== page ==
1910 - 1919
Picture a young man mesmerised by the possibilities of mechanical invention that characterised the early 20th Century.
A twenty-two year old obsessed by speed and its potential for changing the world. An engineering genius with an intuitive grasp of the dynamics of the amazing new internal combustion engine. Put those images together with a precocious visionary who believed nothing was impossible and you have some sense of W.O. Bentley on the brink of creating a legend in his name. And just one more thing. He liked to win.
Competitive motorcycle racing at the Isle of Man and the newly-opened Brooklands circuit gave him his taste for speed but couldn’t satisfy his hunger for power. That was to come in 1912 when he and his brother, H.M. Bentley, acquired the UK agency for the French Doriot, Flandrin & Parant (DFP). On his first run in the Aston-Clinton hill-climb, W.O. broke the class record – with his wife Leonie in the passenger seat. The DFP was “quick, robust, sporting in character and of the highest quality”, the very qualities that were to become the foundations of the cars he went on to produce.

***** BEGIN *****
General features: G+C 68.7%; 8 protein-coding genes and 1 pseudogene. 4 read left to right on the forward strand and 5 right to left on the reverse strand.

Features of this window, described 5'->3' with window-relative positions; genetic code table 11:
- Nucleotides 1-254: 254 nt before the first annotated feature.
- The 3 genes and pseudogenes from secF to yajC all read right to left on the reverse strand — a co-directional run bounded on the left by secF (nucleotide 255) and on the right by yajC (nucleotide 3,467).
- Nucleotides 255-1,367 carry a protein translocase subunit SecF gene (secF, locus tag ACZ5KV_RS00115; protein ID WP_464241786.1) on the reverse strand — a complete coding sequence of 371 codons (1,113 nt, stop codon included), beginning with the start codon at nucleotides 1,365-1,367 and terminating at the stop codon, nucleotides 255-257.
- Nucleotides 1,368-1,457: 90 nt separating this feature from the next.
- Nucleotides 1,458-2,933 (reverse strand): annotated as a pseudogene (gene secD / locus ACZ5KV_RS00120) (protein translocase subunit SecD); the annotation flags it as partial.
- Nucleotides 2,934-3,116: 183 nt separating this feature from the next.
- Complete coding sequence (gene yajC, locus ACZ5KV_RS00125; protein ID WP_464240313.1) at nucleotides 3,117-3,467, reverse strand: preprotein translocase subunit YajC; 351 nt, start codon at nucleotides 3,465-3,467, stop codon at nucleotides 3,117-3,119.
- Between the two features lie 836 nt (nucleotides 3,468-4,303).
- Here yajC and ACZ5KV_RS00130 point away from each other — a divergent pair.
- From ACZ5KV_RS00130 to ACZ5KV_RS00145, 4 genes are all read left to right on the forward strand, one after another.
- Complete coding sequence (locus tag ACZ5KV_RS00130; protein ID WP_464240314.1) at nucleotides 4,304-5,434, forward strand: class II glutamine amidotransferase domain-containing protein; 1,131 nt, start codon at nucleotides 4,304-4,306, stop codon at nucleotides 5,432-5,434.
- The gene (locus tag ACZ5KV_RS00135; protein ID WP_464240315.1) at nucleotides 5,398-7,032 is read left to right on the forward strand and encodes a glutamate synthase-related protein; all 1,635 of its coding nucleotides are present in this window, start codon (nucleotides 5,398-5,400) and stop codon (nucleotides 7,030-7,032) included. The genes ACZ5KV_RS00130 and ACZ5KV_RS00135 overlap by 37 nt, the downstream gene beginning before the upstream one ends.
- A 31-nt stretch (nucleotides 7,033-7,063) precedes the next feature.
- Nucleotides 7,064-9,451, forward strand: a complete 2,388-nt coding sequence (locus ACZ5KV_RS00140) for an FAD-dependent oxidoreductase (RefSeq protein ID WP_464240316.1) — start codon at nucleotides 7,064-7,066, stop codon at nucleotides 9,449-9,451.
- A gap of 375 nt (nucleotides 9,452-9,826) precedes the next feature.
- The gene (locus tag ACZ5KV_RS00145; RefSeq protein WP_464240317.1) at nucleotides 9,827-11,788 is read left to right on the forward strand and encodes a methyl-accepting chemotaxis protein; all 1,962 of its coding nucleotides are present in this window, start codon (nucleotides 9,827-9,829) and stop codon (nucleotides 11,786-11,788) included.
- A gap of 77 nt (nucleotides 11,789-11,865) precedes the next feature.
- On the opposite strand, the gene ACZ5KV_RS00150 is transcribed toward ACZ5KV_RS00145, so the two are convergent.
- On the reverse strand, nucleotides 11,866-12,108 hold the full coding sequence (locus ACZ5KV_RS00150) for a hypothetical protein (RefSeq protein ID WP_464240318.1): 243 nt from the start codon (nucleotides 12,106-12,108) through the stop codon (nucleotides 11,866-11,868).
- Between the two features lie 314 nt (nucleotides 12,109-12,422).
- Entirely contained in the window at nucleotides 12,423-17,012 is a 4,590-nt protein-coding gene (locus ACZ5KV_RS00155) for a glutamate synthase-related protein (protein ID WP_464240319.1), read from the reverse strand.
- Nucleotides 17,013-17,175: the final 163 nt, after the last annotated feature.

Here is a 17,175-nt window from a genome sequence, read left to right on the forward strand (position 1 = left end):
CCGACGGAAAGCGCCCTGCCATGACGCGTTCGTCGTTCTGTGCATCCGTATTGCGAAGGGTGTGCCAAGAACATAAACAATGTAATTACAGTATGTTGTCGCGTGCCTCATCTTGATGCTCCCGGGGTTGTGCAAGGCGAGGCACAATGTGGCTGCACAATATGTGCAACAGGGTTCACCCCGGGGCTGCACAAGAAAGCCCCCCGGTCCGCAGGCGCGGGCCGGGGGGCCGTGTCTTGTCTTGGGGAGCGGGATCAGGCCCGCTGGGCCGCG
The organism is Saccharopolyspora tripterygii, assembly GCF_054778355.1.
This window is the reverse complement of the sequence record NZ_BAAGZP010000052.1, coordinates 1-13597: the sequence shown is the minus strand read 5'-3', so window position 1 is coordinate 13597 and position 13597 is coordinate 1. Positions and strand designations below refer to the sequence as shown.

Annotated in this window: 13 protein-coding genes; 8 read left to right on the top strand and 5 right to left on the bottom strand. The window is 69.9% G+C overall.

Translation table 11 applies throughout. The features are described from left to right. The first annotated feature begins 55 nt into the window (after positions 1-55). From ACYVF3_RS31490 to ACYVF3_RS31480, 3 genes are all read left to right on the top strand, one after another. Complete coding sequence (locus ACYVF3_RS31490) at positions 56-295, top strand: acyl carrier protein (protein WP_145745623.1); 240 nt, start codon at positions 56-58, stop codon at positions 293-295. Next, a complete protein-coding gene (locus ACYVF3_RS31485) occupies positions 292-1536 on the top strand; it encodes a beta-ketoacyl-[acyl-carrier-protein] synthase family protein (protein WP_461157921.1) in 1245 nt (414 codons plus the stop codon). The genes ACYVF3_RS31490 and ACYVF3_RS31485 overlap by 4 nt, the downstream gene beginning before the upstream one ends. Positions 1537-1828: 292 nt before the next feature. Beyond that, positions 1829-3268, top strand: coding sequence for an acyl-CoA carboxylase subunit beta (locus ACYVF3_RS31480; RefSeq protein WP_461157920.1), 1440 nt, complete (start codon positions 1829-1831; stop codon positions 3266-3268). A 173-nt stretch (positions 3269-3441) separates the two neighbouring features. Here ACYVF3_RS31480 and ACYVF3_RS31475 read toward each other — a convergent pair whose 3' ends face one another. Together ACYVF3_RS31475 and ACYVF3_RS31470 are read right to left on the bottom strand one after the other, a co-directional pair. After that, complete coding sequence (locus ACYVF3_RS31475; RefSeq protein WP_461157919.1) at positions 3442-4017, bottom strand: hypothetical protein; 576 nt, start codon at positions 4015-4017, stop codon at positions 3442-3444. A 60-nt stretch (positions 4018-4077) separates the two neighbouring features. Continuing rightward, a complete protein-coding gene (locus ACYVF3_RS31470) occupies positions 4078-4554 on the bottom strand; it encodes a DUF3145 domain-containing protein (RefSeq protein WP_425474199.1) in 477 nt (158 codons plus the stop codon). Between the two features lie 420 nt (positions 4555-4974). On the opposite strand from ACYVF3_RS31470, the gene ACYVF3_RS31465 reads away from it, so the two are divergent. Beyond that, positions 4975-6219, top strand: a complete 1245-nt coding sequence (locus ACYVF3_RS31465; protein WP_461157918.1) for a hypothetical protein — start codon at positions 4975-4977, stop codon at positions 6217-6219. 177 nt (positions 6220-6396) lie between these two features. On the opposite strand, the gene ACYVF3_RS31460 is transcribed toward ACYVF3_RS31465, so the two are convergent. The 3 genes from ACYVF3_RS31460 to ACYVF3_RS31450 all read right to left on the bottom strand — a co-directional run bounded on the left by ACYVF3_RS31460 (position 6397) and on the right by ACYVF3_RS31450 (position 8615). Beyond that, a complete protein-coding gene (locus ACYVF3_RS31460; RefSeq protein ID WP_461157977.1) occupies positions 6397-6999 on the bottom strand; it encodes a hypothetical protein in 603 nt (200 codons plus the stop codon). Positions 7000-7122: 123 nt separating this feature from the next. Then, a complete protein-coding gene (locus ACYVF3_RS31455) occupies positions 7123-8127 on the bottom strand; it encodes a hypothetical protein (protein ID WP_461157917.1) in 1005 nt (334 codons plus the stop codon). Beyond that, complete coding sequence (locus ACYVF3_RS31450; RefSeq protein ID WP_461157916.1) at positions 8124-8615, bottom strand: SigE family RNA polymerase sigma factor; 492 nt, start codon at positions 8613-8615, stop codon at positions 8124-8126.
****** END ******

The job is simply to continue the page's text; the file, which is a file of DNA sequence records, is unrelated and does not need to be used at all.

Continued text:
On a trip to the DFP factory in France he noticed an aluminium piston being used as a paperweight by one of the company directors. He adapted his own DFPs with this revolutionary material and drove them to one racing triumph after another. Indeed, these lightweight pistons quickly became the “secret ingredient” of Bentley success with his conservative competitors continuing to regard aluminium as too weak to withstand the inferno of the engine block.
The beginning of the Great War brought new challenges. The frivolities of the DFP era were over. W.O. turned his attention to more serious affairs, creating the Bentley Rotary I (BR1) following an Admiralty Commission to power the Sopwith Camel, and with it, Allied dominance of the air.
The BR1 and the subsequent BR2 epitomised Bentley’s ability to transform raw design ingredients into masterpieces of power and reliability. In his later life he admitted that nothing had given him more pride than this contribution to the war effort.
In 1919, with the war over and British industry booming, W.O. turned his attention to the dream he’d been cherishing these long seven years, building the car that would satisfy his own extraordinarily high expectations as a driver, as an engineer, as a competitor and as a gentleman.
Luck and good judgement helped him to recruit the finest available talent. Sheer persistence and the will to succeed rewarded him, in October 1919 at his service shop in New Street Mews, with the deafening bellow of the very first Bentley engine, the awesome 3-litre.
All that now remained was to build a car around it.